The Lesson of Battlestar Galactica, Don't Change Your Characters

by Mike Shea on 23 March 2009

Warning: This post contains spoilers.

The final season of Battlestar Galactica is a great lesson to storytellers everywhere. If you're going to build a character-based show, a show whose story flows organically from the motivations and actions of your characters, don't radically shift those characters on a whim.

While Battlestar Galactica started to wane halfway through season 3, it didn't totally fall apart until the writers made their final big mistake: revealing the final five. Instead of choosing the option of a series reboot, revealing five new cylons outside the scope of what we've seen so far, they realized they painted themselves into a corner. If they reveal the final five from within the characters we know, they have to be a bigger deal than Boomer. So they chose five characters integral to the story: Tigh, Tyrol, Tory, Ellen Tigh, and Sam Anders.

The problem is that revealing these five characters as cylons changes almost all of the most powerful moments in the previous three seasons. Why does it matter if Tigh waged a terrorist campaign against the cylons on Caprica? How big a deal is it that Starbuck went back to Caprica to save Sam when he's a cylon? How powerful a moment is it when Tigh kills Ellen if it turns out that both of them were cylons and she resurrected anyway? So many moments became lost when they made that choice.

Instead, the writers could have chosen to expand the sphere. Bring in a new third party, something we have never seen before. Introduce the final five as some sort of super-advanced cylon that might even force the original cylons and the survivors of earth together to defeat it.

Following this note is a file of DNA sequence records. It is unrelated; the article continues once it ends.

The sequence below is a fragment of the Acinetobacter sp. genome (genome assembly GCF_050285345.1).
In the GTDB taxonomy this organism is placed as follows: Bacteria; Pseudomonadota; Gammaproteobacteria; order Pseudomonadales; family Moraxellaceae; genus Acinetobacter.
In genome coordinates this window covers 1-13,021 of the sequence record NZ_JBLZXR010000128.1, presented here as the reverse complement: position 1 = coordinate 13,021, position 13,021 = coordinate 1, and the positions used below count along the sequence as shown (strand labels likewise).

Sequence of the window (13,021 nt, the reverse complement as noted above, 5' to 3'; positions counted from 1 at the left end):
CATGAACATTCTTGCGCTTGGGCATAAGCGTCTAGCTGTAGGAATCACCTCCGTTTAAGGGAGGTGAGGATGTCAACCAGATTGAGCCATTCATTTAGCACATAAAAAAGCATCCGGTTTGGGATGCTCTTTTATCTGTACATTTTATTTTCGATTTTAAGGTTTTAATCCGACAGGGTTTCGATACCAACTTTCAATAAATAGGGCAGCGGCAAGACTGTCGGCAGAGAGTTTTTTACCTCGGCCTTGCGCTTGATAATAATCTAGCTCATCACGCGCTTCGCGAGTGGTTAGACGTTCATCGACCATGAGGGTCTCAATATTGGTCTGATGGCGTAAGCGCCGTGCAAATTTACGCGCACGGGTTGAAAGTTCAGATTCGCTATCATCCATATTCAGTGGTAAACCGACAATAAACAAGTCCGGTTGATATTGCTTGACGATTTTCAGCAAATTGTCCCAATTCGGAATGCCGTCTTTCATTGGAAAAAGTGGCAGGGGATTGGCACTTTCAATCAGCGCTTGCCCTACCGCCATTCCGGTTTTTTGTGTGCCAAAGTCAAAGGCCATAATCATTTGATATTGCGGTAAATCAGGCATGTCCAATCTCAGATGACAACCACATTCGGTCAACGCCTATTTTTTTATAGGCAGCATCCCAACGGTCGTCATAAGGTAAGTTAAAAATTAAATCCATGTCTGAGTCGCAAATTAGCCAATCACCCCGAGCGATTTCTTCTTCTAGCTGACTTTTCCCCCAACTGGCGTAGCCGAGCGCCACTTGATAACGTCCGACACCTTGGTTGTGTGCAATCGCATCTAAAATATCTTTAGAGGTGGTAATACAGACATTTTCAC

There were a lot of options open to the writers, but they chose to wreck their own work by committing a cardinal sin: changing the history of the story's major characters.

There are dozens of other problems that flowed from the show after the infamous boxing episode. Some of it, like the focus on pseudo-religious and political drama, might have been simply budgetary. Those big epic space battles are expensive. The rest of it can be aimed at an overworked writing staff whose creativity ran out before the money did.

It makes me very sad to write this. I loved this show. The disappointment of the direction it took makes me want to cry. It isn't uncommon though. We saw it with Matrix Reloaded and Matrix Revolutions. We saw it with Star Wars Episode 1, 2, and 3. Even in amazing shows like Deadwood the writers drop the ball because production schedules change and writers run out of good ideas.

For me, I plan to forget what happened after episode 308. I plan to ignore the final five story arc and remember the show before those decisions were made. It's a hard thing to do, but its the only way the show can survive for me.

And there will be other shows, I tell myself. Shows even greater than this.